-GreyHoundoom was every bit as fun/lame as McMiltank's. I love that stuff.

    Overall, this was pretty fun. Like I said, right now, I'm getting the biggest kick out of Milly's vain, judgmental narration. I look forward to see her proven wrong early and often.

    I'm sure I'd have more to say if it wasn't 730am and I started this an hour ago. I think I'm going to go back to bed. But I look forward to the next installment, of course!


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    First off, Sid87, I just want to give a big thanks to you for commenting on this. I know you've been nightmarishly busy lately, so it means a lot

    That's really nicely done, subtle character-building. I already have an image of Roy in my head (Especially with the name Roy already leading me to think of a character from The Office, which works even better).
    Thanks! And ha! I've only ever actually seen, like, two episodes of The Office, so I didn't have that reference in mind.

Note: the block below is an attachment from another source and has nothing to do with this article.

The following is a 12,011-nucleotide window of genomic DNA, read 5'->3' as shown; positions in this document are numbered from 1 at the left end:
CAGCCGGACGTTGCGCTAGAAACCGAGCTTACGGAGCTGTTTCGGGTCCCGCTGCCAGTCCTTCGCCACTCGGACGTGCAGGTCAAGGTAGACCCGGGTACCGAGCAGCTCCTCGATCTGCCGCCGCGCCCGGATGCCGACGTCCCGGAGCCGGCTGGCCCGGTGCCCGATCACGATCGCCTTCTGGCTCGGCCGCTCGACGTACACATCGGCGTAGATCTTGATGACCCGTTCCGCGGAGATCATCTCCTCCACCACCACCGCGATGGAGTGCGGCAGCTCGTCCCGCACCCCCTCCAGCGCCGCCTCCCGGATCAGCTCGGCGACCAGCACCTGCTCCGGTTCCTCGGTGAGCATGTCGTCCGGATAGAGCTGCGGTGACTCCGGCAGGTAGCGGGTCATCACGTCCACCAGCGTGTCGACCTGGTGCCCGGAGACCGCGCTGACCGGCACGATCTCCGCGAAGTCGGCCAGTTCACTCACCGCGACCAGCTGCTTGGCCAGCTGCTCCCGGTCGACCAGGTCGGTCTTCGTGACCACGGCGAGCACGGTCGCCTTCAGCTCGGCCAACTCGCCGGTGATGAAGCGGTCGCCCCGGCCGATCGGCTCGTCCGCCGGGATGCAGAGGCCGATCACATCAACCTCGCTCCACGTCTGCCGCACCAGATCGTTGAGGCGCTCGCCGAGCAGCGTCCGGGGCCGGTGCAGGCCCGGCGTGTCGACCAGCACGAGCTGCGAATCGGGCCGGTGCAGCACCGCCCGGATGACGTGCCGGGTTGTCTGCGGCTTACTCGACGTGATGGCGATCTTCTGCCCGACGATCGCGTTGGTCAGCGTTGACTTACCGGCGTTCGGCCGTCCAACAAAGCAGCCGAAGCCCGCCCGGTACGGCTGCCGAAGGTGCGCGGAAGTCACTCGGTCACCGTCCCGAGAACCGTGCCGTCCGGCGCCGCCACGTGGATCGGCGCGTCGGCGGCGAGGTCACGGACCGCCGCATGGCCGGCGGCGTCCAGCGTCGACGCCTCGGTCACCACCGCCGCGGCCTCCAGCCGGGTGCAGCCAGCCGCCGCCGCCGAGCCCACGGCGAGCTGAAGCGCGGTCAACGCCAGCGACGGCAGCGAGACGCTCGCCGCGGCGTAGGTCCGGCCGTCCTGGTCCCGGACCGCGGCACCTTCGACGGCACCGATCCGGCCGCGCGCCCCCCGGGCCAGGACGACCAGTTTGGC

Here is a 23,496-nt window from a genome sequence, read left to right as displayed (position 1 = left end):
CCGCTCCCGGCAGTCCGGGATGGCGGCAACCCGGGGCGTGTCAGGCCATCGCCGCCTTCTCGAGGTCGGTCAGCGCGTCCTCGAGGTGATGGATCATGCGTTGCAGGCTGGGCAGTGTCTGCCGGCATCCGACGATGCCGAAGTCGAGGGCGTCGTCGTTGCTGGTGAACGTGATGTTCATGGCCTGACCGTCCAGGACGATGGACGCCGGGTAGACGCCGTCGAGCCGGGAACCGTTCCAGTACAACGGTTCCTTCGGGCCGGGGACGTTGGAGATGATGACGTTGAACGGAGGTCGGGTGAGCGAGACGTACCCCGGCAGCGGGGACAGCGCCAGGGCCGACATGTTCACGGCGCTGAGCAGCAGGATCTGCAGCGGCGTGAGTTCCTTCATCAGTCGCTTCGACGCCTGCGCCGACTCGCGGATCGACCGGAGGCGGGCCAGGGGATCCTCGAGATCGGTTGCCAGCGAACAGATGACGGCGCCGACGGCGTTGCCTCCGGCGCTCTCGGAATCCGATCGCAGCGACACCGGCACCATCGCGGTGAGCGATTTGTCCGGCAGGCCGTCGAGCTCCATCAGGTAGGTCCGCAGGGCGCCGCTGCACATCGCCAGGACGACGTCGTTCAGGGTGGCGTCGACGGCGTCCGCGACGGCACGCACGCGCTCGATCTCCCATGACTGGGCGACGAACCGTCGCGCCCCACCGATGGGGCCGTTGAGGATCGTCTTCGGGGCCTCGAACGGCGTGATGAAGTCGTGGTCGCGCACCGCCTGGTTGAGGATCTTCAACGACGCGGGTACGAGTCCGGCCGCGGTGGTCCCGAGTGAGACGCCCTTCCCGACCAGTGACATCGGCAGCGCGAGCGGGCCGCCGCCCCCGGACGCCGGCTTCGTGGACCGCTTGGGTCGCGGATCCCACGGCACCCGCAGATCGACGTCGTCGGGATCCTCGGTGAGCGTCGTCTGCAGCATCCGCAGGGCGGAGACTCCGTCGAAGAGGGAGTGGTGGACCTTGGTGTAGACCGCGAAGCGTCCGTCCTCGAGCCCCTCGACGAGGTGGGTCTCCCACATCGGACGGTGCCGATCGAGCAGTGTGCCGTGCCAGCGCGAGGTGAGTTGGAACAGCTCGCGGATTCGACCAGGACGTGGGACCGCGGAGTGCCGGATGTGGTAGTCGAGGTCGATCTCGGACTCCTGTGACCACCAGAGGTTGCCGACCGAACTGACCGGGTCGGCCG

Thoughts up to this point since I finally found a reason to just stop reading: At first, I wasn't sure how well-developed Milly and Daphne's relationship was becoming from this scene until I thought about it: they love and cherish each other and are very close, but Daphne PERHAPS doesn't entirely respect Milly's job (OR is slightly jealous of it...I can't quite tell yet; there seems to be some extremely low level of resentment or...something negative I can't quite put a finger on). Milly feels like the younger sister in that she seems somewhat cowed by Daphne (Daphne lets her real self through when she speaks; Milly seems to force laughs or come at her ideas a bit sideways). So yes...I may be WAY OFF in any of my thoughts, but this section is doing a better job of establishing their relationship than I thought at first. It's all very subtle and insidious.
    I definitely think you're on to something about their relationship. I'd call it more weariness of Daphne's part than actual resentment. She's more straightforward and less neurotically driven than Milly is, and as a result, has spent a portion of her lifetime basically talking Milly down from metaphorical ledges. I think that might be what's coming through here.

    Not sure what to think of the Misdreavus scene on the phone and the subsequent discussion about Misdreavus and Snubull. I actually hadn't originally pictured Milly as someone who even OWNED a pokemon, so there's one interpretation of mine that was way off.